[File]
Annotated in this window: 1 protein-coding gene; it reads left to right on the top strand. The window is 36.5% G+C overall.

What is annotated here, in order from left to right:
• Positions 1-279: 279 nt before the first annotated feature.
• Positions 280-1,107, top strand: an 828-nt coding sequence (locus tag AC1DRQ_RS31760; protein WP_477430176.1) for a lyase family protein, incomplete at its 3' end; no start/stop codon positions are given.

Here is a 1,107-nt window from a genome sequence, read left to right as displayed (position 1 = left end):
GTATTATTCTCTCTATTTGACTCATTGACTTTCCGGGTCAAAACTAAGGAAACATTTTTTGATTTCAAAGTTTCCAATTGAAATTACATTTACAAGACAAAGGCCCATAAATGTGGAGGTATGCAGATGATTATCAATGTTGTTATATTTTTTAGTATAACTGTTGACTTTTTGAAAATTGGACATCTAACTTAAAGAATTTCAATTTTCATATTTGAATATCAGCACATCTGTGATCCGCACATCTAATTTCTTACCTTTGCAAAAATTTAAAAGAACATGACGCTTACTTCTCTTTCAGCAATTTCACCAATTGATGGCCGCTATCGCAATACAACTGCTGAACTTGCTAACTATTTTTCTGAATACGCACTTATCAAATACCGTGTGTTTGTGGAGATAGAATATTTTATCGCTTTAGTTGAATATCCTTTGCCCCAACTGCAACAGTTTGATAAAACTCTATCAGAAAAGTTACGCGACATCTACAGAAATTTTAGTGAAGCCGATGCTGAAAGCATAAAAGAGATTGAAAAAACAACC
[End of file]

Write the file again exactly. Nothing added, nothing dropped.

Annotated in this window: 1 protein-coding gene; it reads left to right on the top strand. The window is 36.5% G+C overall.

What is annotated here, in order from left to right:
• Positions 1-279: 279 nt before the first annotated feature.
• Positions 280-1,107, top strand: an 828-nt coding sequence (locus tag AC1DRQ_RS31760; protein WP_477430176.1) for a lyase family protein, incomplete at its 3' end; no start/stop codon positions are given.

Here is a 1,107-nt window from a genome sequence, read left to right as displayed (position 1 = left end):
GTATTATTCTCTCTATTTGACTCATTGACTTTCCGGGTCAAAACTAAGGAAACATTTTTTGATTTCAAAGTTTCCAATTGAAATTACATTTACAAGACAAAGGCCCATAAATGTGGAGGTATGCAGATGATTATCAATGTTGTTATATTTTTTAGTATAACTGTTGACTTTTTGAAAATTGGACATCTAACTTAAAGAATTTCAATTTTCATATTTGAATATCAGCACATCTGTGATCCGCACATCTAATTTCTTACCTTTGCAAAAATTTAAAAGAACATGACGCTTACTTCTCTTTCAGCAATTTCACCAATTGATGGCCGCTATCGCAATACAACTGCTGAACTTGCTAACTATTTTTCTGAATACGCACTTATCAAATACCGTGTGTTTGTGGAGATAGAATATTTTATCGCTTTAGTTGAATATCCTTTGCCCCAACTGCAACAGTTTGATAAAACTCTATCAGAAAAGTTACGCGACATCTACAGAAATTTTAGTGAAGCCGATGCTGAAAGCATAAAAGAGATTGAAAAAACAACC